At any rate, more on-topic, I don't like boarding schools much either, but I do think it's a bit simplistic to just say they're bad altogether, and/or a parent is a bad parent for sending their kid to one. That seems like altogether too much of a generalization, to me.

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There are loads in the UK - Eton(where David Cameron went to), Beneden(for girls), Rodean(for girls), etc. I think that they're perhaps not as strict or as snobby as depicted in the film nowadays. You have to have money to pay for them though - we're talking at least £10,000 a year and more.

I admit, sending a child away to school seems very alien to me(going away to university is something different), but a lot of people do it. To be honest, the way the state sector is in the UK, I don't blame any parent sending their children off to a private school.

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forget him. He's just trolling - serious or not.


😸

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That is no excuse.If you're working long hours to pay the school fees,work less and keep the kids at home.Who am I?Someone who cares about children's rights.


Your posts are absurd. I went to boarding school and got a great education, astronomically better than the one I would have received at a public high school. And yes, it was my choice. The kids who are going to boarding school generally have the choice, everyone I know did.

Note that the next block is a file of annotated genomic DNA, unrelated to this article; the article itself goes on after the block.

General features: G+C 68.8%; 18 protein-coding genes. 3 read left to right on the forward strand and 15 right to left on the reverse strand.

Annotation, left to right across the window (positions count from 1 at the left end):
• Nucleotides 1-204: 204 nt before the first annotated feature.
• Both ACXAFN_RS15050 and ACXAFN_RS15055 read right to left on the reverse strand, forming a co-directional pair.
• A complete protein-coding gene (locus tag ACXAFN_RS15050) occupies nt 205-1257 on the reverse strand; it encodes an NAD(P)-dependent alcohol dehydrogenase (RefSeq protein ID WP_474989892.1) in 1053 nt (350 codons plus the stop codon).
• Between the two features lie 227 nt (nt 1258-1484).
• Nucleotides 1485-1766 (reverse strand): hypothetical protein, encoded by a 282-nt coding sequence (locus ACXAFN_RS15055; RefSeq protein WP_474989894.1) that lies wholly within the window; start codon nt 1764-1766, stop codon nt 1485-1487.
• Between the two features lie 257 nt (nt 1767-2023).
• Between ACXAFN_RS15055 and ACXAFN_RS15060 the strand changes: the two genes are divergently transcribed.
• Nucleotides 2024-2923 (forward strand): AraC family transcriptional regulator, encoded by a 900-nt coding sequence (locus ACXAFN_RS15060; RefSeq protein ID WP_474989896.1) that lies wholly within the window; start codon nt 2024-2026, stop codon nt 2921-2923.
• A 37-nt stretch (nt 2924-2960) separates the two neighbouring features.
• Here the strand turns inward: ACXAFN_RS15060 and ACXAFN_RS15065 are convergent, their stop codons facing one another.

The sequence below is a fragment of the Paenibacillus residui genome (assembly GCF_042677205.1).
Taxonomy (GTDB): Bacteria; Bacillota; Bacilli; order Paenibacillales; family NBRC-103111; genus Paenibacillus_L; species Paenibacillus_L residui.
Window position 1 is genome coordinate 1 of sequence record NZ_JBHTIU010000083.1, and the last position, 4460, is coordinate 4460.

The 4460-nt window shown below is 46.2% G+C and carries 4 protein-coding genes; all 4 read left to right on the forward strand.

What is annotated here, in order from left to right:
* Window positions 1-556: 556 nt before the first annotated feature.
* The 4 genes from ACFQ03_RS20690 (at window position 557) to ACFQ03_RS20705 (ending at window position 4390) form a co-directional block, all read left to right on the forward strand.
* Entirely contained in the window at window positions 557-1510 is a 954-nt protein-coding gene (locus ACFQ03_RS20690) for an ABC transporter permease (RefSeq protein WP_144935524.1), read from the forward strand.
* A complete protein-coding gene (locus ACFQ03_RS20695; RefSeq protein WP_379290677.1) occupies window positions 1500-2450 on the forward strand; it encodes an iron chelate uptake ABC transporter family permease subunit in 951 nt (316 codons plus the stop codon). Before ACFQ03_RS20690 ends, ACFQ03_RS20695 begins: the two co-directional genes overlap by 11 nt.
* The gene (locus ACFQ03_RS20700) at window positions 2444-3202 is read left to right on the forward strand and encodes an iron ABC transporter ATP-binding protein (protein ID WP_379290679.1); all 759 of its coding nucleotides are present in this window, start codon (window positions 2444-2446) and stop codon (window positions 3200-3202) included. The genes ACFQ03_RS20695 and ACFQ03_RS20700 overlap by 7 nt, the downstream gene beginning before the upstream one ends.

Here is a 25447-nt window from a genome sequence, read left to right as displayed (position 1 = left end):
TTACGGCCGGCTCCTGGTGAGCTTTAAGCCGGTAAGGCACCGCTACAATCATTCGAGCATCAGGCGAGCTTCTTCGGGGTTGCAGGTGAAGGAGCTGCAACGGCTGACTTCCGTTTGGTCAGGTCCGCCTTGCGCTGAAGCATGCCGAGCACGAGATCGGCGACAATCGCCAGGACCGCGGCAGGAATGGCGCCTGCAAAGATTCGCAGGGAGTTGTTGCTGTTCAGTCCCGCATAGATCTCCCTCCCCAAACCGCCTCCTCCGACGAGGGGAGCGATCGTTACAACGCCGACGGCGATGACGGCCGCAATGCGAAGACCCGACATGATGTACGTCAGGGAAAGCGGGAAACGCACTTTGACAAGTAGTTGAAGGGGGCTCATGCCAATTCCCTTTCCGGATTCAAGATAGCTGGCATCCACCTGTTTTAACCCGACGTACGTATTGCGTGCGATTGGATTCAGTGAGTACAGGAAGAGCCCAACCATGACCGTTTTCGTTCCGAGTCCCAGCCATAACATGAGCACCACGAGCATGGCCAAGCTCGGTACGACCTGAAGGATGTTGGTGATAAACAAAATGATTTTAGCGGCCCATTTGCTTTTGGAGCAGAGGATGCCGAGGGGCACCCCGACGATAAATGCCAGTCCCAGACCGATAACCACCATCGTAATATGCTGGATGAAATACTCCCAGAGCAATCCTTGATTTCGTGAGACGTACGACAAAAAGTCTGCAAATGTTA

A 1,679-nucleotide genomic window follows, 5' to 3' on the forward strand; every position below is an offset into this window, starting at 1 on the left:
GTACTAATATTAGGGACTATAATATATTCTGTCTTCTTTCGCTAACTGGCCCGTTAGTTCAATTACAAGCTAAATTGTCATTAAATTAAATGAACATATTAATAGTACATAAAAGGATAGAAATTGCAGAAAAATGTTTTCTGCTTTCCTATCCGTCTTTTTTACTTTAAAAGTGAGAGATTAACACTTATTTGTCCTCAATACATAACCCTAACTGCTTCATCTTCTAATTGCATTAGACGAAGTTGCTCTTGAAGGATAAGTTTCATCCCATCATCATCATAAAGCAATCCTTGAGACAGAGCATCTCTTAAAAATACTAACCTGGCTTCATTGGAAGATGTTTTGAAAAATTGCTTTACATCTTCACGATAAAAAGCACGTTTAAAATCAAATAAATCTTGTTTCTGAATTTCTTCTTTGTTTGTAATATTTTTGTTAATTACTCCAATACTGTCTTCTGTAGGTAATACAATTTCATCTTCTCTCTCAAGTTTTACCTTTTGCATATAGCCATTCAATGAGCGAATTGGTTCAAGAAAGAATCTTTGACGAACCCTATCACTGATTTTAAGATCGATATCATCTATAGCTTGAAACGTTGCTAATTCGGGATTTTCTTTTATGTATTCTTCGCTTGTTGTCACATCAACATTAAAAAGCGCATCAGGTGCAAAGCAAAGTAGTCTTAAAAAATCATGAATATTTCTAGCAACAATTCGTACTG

You really should stick to fields you have some knowledge of. I don't know what this might be, but you clearly have no business in the conversation.

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By the way, none of the people I know who went to boarding school had a choice. Maybe those who started in their teens did, but I don't even think a child under eleven can make an informed choice on such a matter. By the time they've been in a while, it's all they know.

Every time boarding schools are attacked, someone says "I went to boarding school and it did me no harm." When further challenged about why so many people hated boarding school, they usually respond along the lines that those people are weak minded or that they would have hated any school.

Ironically, they are demonstrating one of the traits of boarding school pupils without knowing it: the inability to relate to others well emotionally. Boarding school pupils tend to have their emotions packed into a ball, don't tolerate great emotions in others and generally come off as a bit aloof or even arrogant. This is because so many of them go to school young and showing any weakness is an invitation to bullies and teasing. They have to appear strong even if they are not. They become so good at this that they can even fool themselves. This all has consequences in how they handle marriages and their own children. Many wives of boarding school boys often find them very tough going. Quite a few relationships have failed because of it.

The key thing is - if you don't have time for children, don't have them. In many cases, the parents *do* have time. I know such parents who are regularly on holiday abroad or even retired in one or two cases. They send their children to boarding school because it is the done thing. In the UK, this stems a bit from empire... or working abroad.